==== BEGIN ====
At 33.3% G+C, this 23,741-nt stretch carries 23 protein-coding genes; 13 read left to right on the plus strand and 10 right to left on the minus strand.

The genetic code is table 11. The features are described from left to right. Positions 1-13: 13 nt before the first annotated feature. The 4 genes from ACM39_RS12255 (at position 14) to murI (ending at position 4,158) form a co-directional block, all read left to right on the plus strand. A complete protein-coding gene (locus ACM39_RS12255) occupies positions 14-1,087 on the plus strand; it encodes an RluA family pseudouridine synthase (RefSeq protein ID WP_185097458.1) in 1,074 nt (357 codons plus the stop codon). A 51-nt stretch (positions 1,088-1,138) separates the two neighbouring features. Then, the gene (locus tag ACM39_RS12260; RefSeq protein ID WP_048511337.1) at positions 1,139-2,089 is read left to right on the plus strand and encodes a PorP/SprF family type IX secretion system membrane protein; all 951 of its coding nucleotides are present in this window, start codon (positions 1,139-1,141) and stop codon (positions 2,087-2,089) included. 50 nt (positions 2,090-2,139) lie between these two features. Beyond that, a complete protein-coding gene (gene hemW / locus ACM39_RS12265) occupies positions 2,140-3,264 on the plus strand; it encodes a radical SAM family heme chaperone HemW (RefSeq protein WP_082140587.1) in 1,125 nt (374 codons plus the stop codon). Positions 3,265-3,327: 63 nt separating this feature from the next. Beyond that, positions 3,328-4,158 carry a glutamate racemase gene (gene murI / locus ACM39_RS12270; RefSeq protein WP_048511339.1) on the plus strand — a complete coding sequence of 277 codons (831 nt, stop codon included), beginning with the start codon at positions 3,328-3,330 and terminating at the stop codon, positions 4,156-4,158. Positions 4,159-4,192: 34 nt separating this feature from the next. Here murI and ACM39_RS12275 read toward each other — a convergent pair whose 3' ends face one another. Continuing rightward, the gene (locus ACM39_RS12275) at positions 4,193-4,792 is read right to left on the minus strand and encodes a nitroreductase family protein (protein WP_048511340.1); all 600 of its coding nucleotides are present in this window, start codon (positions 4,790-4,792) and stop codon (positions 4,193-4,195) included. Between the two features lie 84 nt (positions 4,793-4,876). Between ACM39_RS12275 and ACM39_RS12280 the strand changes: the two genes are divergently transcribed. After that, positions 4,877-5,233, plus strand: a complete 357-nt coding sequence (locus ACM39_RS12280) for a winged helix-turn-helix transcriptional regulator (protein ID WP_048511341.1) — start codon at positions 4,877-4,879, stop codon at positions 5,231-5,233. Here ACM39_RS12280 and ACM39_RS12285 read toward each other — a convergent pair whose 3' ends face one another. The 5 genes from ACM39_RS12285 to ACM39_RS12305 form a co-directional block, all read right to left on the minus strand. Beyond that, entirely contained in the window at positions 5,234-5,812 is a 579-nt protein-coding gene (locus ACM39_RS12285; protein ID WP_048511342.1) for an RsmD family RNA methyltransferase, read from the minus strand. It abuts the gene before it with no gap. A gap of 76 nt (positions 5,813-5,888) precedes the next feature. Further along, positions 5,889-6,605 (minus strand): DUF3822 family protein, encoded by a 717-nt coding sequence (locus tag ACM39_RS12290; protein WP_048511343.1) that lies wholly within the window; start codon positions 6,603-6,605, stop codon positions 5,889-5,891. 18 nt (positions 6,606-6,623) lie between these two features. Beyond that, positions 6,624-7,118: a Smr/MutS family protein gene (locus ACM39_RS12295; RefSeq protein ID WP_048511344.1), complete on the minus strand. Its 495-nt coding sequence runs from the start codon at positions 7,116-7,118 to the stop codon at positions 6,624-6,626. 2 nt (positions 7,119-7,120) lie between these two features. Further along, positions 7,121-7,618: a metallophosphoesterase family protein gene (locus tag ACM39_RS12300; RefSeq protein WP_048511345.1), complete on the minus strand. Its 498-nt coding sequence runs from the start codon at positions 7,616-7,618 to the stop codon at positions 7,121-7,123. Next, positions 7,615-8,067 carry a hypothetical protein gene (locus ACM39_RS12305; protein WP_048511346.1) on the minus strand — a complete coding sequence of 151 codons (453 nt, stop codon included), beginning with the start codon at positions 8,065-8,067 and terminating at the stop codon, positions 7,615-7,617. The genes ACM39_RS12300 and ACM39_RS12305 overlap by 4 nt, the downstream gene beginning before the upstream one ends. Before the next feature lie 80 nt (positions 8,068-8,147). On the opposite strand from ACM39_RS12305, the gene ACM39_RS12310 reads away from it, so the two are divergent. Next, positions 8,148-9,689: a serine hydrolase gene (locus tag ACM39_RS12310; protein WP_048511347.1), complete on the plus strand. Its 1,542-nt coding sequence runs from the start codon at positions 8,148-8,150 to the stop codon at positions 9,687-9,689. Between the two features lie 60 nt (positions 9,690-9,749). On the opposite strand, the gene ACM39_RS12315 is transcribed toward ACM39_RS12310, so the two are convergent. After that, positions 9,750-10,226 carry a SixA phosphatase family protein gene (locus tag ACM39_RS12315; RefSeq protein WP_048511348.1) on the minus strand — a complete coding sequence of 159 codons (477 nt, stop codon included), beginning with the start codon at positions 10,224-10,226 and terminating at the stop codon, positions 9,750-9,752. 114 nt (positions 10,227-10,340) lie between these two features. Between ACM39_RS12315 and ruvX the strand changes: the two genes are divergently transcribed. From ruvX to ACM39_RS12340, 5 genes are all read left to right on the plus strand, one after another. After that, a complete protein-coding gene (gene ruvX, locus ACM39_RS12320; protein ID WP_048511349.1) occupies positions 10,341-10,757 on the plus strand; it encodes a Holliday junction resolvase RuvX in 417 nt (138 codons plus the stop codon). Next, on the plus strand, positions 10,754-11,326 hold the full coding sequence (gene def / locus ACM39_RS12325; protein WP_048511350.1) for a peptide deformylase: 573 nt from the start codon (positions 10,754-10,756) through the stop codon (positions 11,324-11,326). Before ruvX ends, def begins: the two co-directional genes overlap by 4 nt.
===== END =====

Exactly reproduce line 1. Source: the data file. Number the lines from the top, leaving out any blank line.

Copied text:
At 33.3% G+C, this 23,741-nt stretch carries 23 protein-coding genes; 13 read left to right on the plus strand and 10 right to left on the minus strand.